For two long years the North of Ireland has been in a state of political paralysis following the elections for the Assembly in 2022 when, for the first time in its history, the “Protestant state for a Protestant People”, produced an election victory for Sinn Fein and Irish nationalism. The hissy fit thrown by the DUP in refusing to return to the Assembly and taking second place as the smaller party with Michelle O’Neill as First Minister was seen as essential by DUP leaders and activists in order to appease the base. However, it would need to be based on some serious political grounds and not just betray the naked sectarian panic in losing control of the political apparatus for the first time in a century. That excuse was the Northern Ireland Protocol.
The DUP, known locally in the North of Ireland as the Dumb Unionist Party, had made strategic error after error. Firstly, in being an enthusiastic supporter of Brexit, when most in the North of Ireland were opposed to it, especially the young. Secondly, in swallowing Johnson’s promise of “no border in the Irish Sea”, which he enthusiastically sold to them as part of his over ready Brexit, which all can now see never defrosted in the middle. Johnson’s deal resulted in the Northern Ireland Protocol, which in order to protect the region’s unique status as having access to both the EU and UK markets, meant that goods coming from Britain needed to be checked to ensure that they were not destined for the Irish Republic and the EU across the guaranteed open border between the two parts of Ireland.
Jeffrey Donaldson, decided to take a stand on this declaring that it was effectively treating the North of Ireland in a different way from the rest of the UK state. No Border in the Irish Sea festooned lampposts in the hard line Unionist areas of Belfast and the old Unionist cry of No Surrender echoed across the Loyalist areas of the North of Ireland.
The Windsor Protocol, negotiated last year between the UK and the EU took the wind out of the DUP’s sails as it demonstrated that the UK government was more interested in a harmonious relationship with the EU than the concerns of the DUP. The British government told the DUP that there would be no further change and that some aspects of the Protocol had been softened with the assent of the EU. This clear sidelining of the DUP further enraged the base but they began to lose more and more support across the region as public services crumbled.
The recent huge public services strike, where DUP negotiators going to meet the NI Secretary of State, were heckled by strikers and told to go back to work, was very bad optics for the party. The result of the two year stalemate has been a lack of funding from Westminster, resulting in a situation in the NHS where it is in far worse state than other regions of the UK state and where public sector salaries lie far behind those of England, Wales and Scotland, resulting in a huge haemorrhaging of NHS staff across the border to the Irish Republic where they are paid far higher wages. For the public in the North of Ireland this has become the dominant political issue and much of their anger is directed at the DUP.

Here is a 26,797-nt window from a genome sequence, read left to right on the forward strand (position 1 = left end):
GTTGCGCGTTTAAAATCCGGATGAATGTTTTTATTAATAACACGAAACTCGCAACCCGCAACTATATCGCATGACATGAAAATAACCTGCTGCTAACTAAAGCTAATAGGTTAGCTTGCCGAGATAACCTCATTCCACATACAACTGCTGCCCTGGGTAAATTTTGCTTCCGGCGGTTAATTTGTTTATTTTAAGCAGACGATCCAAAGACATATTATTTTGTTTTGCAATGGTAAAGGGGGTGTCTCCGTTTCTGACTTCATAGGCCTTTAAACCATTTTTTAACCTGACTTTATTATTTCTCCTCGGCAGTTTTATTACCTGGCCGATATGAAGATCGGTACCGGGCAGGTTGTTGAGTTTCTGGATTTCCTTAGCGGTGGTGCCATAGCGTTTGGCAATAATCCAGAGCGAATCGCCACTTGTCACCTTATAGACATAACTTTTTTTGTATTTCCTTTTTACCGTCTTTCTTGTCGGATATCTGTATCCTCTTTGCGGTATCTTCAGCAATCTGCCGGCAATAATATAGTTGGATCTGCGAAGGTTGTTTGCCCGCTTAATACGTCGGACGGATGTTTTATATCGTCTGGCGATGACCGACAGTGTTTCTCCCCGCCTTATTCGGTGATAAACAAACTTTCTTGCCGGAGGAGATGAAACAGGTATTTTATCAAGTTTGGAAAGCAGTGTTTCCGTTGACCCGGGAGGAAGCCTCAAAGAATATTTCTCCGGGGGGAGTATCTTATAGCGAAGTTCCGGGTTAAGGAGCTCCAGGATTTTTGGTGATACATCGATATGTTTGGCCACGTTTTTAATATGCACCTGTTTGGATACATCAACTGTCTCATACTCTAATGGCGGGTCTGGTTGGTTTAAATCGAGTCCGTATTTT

The political fact remained that the DUP, if it returned to the Assembly under Sinn Fein, would have to demonstrate some concrete victory after a two year boycott. This resulted in the current so called deal which is effectively no real change in the Windsor Agreement and was only backed by 53% of the DUP Executive, leaving Donaldson in a very exposed position and there is still talk of a possible split in the party.
Despite Donaldson’s claims, the protocol remains, as streamlined by the Windsor Framework. The Irish Sea border remains. Donaldson is highlighting the issue of checks on goods but there was never a problem with trade between the North of Ireland and GB, because the EU doesn’t care what goes into GB. The EU does care what goes into the single market and that is why the red lane exists under the Windsor Agreement.
As a recent article in The Irish News by Brian Feeney stated: “Speed is of the essence to get the deal over the line before there’s time for the DUP dissidents to see through the smoke and mirrors. Once done, no-one will notice any difference in everyday life. Except for one aspect, and it’s a fairly consequential one: There’ll be a Sinn Fein first minister in the person of Michelle O’Neill.”
The whole thing has been a piece of political theatre to assuage the fears of the Unionist base but essentially it is like Canute trying to hold back the tide as the Unionist tide in the North of Ireland retreats. The Loyalist hard men have threatened to block the roads of the region this Friday but they are a much reduced force compared to their heyday in the 70s when the Loyalist Workers force managed to paralyse the North of Ireland and bring down the Sunningdale Power Sharing Agreement.
For the DUP’s base hearing Mary Lou Mac Donald, President of Sinn Fein, tell the UK media that “Irish unity is within touching distance” is the real gall. With a Sinn Fein woman as First Minister in the North and a potential Sinn Fein government soon in the South, led by another Irish nationalist woman, Donaldson’s band aid on trade is a poor substitute for the loss of power which has over the last decade been the undoing of Unionism as the clock ticks down on the end of the partitionist dream.
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